The main focus of the politicians, academicians, researchers and intellectuals in the United States has been China for the last several decades as Americans believe China has the biggest potential to challenge the American hegemony. Publishing houses have been publishing books and academic journals have been covering research articles about China, a country that widely remains a mystery for most Americans; therefore, they closely follow developments about China to track not only political, military and economic developments but also its scientific and technological potential. In other words, there has been an increasing polarization between the U.S. and China, which has further accelerated during the coronavirus pandemic.
The Russian Federation has been benefitting from this polarization, exploiting the tension between the West and Asia, and the U.S. and China in particular. Neither side wants to alienate Russia further and both try to keep the country away from these issues. The U.S. and other Western countries have been following a kind of appeasement policy toward Russia for the last decade. In the end, the U.S. has lost its deterrent power against Russia and corroded its credibility in the eyes of its allies. Meanwhile, Russia has annexed the Crimean Peninsula, intervened in the Syrian crisis and consolidated its position in Syria. It has also begun to increase its political and economic relations with pro-American states in the Middle East, and lastly intervened in the Libyan crisis, becoming the main supporter of an American citizen, putschist Gen. Khalifa Haftar.
The U.S.’ overemphasis on Chinese economic and political expansionism led to the obstruction of a realist understanding of Russian expansionism. While the U.S. and other Western countries still consider Russia the most imminent military threat to NATO members, they have mainly intensified their military activities on Russian intentions in Eastern European countries and generally underestimate, if not ignore, Russian political motives in other parts of the world, including the Middle East and the Eastern Mediterranean.
Today, Russia has no real adversary states in the Middle East. It has been collaborating with almost all regional countries including Iran, Israel and Turkey, each state representing a different regional approach. Moscow was not influenced by the most recent polarization in the Middle East, unlike the U.S., which has alienated even its close allies such as Turkey. Russia has cooperative relations with all countries, including Turkey, Israel, Iran, Saudi Arabia, Egypt and Algeria. Moscow’s intervention in the Syrian crisis on behalf of the Bashar Assad regime did not prevent Russia from initiating a reconciliation process with Turkey, the main supporter of the mainstream Syrian opposition groups fighting against the regime.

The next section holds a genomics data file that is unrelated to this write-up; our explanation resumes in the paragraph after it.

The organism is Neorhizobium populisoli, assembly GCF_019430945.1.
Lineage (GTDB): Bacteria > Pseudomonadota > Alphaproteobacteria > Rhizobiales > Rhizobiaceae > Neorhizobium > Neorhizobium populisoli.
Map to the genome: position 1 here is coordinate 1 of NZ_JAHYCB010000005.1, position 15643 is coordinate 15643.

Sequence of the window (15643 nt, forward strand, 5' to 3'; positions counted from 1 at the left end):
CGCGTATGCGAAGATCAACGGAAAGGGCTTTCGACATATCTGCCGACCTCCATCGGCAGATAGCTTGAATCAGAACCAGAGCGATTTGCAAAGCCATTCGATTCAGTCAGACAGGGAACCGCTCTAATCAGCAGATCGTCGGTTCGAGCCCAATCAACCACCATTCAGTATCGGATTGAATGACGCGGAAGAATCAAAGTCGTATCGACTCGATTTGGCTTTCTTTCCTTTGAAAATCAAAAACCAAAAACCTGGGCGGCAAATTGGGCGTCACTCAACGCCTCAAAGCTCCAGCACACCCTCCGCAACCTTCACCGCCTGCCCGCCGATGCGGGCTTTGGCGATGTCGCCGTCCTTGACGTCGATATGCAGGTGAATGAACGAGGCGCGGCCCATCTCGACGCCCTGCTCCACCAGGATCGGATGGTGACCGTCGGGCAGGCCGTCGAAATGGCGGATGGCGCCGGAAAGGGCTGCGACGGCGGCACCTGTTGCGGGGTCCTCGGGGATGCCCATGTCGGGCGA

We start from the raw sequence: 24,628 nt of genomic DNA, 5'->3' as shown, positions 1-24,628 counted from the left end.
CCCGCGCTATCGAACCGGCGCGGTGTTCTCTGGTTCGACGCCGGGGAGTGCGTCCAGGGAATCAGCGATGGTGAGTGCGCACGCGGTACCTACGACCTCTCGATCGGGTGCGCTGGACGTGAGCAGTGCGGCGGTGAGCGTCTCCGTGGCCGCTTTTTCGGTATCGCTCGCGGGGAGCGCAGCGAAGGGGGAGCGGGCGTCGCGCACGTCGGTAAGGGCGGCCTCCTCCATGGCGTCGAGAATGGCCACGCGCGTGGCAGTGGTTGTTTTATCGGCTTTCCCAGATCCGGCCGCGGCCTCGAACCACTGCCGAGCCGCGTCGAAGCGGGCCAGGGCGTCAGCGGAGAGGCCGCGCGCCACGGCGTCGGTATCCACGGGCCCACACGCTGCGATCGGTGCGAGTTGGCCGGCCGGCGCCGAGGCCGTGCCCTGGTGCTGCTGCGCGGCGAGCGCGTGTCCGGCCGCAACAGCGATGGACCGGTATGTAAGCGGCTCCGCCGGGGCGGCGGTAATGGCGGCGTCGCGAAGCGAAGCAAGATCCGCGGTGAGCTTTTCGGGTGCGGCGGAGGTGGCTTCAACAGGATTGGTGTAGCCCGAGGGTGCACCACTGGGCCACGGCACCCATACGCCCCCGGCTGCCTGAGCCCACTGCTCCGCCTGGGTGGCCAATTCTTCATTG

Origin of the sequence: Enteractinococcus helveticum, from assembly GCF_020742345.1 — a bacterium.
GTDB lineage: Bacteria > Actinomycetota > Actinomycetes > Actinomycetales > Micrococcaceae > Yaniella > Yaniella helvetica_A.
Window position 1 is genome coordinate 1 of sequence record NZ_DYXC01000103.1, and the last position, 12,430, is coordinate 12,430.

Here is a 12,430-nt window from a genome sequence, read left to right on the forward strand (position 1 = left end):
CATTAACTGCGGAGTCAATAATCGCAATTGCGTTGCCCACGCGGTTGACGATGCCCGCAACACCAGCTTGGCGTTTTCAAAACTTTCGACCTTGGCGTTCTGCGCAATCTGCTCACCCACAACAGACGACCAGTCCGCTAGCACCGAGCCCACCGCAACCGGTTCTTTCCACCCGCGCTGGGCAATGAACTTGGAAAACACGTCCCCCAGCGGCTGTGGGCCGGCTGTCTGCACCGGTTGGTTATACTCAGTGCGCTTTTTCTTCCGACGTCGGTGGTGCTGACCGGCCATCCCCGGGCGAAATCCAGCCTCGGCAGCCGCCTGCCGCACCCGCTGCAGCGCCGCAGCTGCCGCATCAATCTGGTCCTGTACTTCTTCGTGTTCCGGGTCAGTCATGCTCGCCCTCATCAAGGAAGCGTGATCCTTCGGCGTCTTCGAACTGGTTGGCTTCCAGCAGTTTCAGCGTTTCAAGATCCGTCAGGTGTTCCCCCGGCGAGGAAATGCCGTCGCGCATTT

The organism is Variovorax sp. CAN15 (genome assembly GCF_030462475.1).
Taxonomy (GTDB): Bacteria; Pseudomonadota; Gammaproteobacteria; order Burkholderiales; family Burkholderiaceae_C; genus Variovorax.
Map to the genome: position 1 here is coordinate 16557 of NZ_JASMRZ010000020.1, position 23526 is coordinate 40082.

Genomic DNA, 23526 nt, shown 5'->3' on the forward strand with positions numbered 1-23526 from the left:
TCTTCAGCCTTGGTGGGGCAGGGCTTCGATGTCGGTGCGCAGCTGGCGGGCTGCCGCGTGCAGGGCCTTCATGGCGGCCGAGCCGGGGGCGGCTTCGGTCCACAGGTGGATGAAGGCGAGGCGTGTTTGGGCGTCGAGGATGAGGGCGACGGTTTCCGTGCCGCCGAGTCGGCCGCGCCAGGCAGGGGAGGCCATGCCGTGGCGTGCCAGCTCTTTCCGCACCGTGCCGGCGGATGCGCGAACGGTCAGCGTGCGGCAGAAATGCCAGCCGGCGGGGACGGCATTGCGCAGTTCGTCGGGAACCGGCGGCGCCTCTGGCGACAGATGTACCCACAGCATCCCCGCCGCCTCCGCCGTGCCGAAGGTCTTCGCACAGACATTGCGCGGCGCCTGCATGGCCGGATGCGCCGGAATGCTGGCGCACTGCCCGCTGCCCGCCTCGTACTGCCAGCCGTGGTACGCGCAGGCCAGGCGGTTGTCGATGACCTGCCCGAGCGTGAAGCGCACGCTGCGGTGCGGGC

As a new political opening in its foreign policy, Russia has begun to intervene in the Libyan crisis at a time when the U.S. remains reluctant. Moscow has hijacked Haftar, the American proxy in Libya. Russia deprived the U.S. of Haftar, a U.S. citizen who lived in the country for more than 20 years and who fights against the legitimate government and was supported by the U.S. Despite the United Nations-imposed arms embargo and domestic political and economic problems after the declining oil prices and the increasingly damaging coronavirus pandemic, Russia has been insistently sending weapons to Haftar. By doing so, Russia has been making money since the United Arab Emirates (UAE) have been paying Russia for mercenaries and weapons delivered to Haftar.
Russia has sent military personnel and warplanes to Libya to defend the position of Haftar, who is also supported by the UAE, Saudi Arabia, Egypt, France and Greece, all formal or informal U.S. partners. Russian mercenaries working for the Wagner Group, a Russian private paramilitary contracting group, are now the most effective forces on the ground fighting alongside Haftar. Russia, who could not care less about the escalation of violence and deepening of political instability in Libya, has a much clearer and more coherent policy for Libya. Unlike the U.S. and European countries, it knows what it wants.
After achieving a robust position in Libya, Russia will be able to challenge Western European countries on two different fronts: Eastern Europe and the Mediterranean Sea. In addition, Russia will try to contain Europe from the north as well. Russia may attempt to take control of the Eastern Mediterranean natural gas and therefore control the global natural gas market. In other words, Russia will continue to exploit the European dependence on natural gas and to play this card against European countries. This may result in the rise of political and economic fault lines inside the European Union, which has already been experiencing a deep crisis for the last several years. Russia will be able to play with intra-European politics and create friction not only between Europe and the U.S. but also within the European continent. That is, Moscow will follow a divide-and-conquer policy when dealing with the West and will improve its bilateral relations with each of the European countries.
It seems that European countries preoccupied with the intra-European vulnerabilities and the U.S. preoccupied with the internal turmoil and the upcoming elections cannot follow a deterrent policy in Libya, and they have to recognize the Russian fait accompli in Libya and the Eastern Mediterranean. Considering the loss of Libya and the Eastern Mediterranean will be detrimental for the U.S. and European countries, they may take the initiative and eventually change their policies for the Libyan crisis to deter Russia’s expansionist efforts.
[Daily Sabah, 3 June 2020]